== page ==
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The Similitude of a Dream and Pilgrim’s Progress

From the blog An Oz of Perception and a Pound of Obscure

..  The Similitude of a Dream is a masterpiece. Whether you’ve read the book or not, whether you’re religious or just a fan of good music, you’ll gain something from listening to it a few times and appreciating it for the flowing, sweeping work of art that it is. The Neal Morse Band is more than just another Morse/Portnoy project, with every band member getting multiple moments to shine and being smartly integrated (especially on the vocal front) in the band in a meaningful and profound way. Truly, The Similitude of a Dream isn’t just one of the greatest progressive rock or religious albums of all time, it’s one of the greatest pieces of music of all time, borrowing from so many great musicians across all genres, representing a centuries-old work, and creating a new piece of music with something to say while doing so. After you listen to it, you’re sure to be left with something that will be with you from this world to that which is to come … under the similitude of a dream.

My son, after selectively assuming some of my musical tastes and discarding others, developed an affinity for progressive rock at about the time I introduced him to RUSH (by snagging Moving Pictures from the bargain CD bin on a trip to Fry’s Electronics). Like a lot of people, I abdicated my interest in what’s played on the radio a few decades ago, and so rely upon what I stumble upon on Amazon as my primary source for new/different music. So, it’s been a real delight to see my son’s musical horizons expand.  In general, he’s got pretty good taste (IMHO).  As a drummer with no little talent, he pays a lot of attention to the nuances in musical performance as will become evident in his review of the new Neal Morse Band double concept album The Similitude of a Dream.

I have enjoyed listening to The Similitude of a Dream all week on my commute to and from work.  My son was so excited about a scheduled tour, that he immediately bought tickets for the two of us to go. Figuring I’d enjoy the show more if I knew what to expect, he lent me the CDs. He flew into town this weekend for the concert. We’re going to the show tonight.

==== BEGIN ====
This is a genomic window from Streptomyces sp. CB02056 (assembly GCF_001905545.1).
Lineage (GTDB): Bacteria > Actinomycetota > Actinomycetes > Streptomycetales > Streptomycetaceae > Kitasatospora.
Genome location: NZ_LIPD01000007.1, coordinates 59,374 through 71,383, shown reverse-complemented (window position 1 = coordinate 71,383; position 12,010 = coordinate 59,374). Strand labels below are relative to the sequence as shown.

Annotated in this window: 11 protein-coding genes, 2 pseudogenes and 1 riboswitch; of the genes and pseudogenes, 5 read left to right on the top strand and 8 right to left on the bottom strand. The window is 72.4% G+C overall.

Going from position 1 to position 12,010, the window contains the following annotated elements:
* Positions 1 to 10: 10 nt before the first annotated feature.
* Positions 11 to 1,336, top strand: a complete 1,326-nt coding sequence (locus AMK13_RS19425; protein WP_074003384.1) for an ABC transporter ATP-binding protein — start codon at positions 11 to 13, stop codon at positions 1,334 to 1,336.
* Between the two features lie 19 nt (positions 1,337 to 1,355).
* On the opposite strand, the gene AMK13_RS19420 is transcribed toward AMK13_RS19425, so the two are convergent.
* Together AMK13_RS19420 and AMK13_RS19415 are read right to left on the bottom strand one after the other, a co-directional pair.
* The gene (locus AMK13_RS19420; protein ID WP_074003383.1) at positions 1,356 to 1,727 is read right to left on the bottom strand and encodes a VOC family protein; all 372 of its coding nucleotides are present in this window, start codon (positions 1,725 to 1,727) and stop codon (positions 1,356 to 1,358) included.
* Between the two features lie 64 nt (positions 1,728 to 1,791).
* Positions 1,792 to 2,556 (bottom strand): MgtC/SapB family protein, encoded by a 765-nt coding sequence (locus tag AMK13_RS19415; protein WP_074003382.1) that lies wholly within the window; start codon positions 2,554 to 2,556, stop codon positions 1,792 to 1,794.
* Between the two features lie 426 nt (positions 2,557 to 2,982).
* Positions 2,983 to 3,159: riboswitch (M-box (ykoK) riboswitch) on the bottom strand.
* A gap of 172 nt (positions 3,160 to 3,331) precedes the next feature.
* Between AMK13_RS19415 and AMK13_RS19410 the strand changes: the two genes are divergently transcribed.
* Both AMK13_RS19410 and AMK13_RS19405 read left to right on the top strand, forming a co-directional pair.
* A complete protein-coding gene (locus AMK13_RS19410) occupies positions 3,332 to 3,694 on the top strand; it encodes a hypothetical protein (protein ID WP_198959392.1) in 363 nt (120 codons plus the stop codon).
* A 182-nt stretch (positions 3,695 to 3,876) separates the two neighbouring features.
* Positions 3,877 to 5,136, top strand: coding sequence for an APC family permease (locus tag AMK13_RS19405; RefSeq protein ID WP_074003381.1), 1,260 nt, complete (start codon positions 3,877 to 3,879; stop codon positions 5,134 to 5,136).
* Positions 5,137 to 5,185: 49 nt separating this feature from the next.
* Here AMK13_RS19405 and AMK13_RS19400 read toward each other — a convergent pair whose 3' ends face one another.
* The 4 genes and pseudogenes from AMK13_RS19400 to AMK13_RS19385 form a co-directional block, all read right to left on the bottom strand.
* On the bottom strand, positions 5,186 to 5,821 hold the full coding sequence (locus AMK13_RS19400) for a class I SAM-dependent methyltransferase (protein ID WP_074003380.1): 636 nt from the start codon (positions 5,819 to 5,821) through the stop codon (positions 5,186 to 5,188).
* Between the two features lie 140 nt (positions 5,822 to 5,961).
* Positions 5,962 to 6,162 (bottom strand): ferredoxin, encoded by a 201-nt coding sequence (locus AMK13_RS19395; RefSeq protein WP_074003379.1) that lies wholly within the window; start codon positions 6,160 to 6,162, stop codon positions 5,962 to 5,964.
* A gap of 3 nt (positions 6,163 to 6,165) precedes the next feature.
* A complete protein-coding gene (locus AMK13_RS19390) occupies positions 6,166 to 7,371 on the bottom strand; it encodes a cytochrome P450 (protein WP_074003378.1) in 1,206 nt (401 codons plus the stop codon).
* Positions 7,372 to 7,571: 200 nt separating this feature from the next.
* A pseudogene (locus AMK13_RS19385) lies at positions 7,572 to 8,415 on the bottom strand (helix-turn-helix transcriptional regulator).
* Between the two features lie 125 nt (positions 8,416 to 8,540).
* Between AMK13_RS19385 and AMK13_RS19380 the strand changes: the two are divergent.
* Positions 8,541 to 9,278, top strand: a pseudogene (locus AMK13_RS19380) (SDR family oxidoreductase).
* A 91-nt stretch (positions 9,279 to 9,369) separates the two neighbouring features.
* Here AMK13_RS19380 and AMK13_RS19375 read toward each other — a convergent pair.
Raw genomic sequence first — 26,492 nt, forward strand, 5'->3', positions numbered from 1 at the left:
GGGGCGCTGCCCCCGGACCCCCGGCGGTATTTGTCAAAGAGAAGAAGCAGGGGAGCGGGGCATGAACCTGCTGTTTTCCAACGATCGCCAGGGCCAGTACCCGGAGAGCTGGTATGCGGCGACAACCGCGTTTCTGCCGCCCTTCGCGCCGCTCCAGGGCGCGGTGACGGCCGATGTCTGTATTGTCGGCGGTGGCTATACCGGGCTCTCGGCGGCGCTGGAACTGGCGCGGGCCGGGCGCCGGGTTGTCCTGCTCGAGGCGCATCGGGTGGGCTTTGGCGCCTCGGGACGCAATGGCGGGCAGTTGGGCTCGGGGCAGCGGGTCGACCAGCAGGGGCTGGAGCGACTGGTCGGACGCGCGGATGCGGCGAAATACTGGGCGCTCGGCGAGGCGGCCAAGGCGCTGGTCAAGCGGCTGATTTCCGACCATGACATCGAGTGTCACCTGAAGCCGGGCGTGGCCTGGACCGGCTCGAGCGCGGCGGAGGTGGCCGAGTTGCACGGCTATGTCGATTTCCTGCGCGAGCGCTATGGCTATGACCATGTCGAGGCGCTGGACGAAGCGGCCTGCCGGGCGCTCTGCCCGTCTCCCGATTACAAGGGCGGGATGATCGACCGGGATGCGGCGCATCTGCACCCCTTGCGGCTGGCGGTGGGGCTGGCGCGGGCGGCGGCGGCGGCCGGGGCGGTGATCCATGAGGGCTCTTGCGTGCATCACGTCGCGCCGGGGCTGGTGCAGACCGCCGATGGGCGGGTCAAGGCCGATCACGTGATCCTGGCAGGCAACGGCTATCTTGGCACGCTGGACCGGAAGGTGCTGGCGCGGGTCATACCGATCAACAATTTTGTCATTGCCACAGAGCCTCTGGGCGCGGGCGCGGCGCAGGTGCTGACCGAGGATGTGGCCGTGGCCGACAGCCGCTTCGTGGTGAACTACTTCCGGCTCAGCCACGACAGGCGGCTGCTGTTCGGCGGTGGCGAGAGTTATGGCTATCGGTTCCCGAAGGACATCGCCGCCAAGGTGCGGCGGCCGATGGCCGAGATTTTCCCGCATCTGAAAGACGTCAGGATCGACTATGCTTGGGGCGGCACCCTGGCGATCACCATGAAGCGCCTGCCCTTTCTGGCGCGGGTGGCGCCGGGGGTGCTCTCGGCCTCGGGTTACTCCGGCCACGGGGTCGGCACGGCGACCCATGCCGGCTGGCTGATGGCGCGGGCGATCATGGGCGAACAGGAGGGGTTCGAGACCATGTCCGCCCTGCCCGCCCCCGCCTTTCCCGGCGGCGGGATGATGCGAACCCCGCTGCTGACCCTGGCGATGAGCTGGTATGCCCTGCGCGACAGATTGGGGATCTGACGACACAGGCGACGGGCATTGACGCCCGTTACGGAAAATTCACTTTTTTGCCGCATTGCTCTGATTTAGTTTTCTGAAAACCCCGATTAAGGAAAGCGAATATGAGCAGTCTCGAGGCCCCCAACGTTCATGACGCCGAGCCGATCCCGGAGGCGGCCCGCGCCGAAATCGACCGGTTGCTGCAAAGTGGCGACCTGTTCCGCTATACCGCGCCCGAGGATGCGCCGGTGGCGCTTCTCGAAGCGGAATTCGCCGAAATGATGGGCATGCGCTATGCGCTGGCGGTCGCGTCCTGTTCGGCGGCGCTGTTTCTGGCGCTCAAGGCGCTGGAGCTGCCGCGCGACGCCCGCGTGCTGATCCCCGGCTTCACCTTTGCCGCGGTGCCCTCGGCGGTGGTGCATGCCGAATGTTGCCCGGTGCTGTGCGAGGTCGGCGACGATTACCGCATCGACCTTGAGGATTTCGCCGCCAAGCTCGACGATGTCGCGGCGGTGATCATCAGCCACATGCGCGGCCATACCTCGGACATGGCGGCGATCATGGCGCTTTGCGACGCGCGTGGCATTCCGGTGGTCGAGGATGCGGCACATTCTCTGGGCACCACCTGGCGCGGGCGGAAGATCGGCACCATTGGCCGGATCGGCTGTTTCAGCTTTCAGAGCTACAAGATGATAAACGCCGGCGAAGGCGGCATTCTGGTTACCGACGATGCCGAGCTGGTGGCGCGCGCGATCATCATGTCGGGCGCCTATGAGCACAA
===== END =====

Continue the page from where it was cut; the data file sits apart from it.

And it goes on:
Over the Christmas break, his interest piqued, he said he’d like to read Pilgrim’s ProgressWe were out at the time, but I allowed that I thought I might just have an old edition I’d saved from the downsizing of my parents’ collection after they moved. I wasn’t entirely sure. A few hours later, when home again and I’d forgotten about it, he asked if we could look for it.  I had an idea in which of the many (15) book cases we might find it, and sure enough, there it was, a copy published in 1895. Over the next week we took turns reading the book aloud to one another.  We were both surprised at how much we enjoyed this book. It’s clever, whimsical, and serious all at the same time. (The author’s introduction is not to be missed – it’s written in verse!)  And the edition we had was filled with delightful illustrations.

I’m looking forward to the show and am grateful to my son for having introduced me to this and getting me to read Pilgrim’s Progress!

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2 comments

1 Ann Herzer { 01.22.17 at 1:52 pm }

I enjoyed the CD. I’ll forward to my musical family.

I read Pilgrim’s Progress years ago in grade schools “dark ages period of history”. I’m now reading Lion of Liberty Patrick Henry and the Call to a New Nation by Harlow Giles Unger. A great book about a great man.

[Reply]

2 Martin { 01.22.17 at 4:30 pm }

Thanks Anne. I thought The Lion of Liberty was particularly good too (reviewed here).

[Reply]

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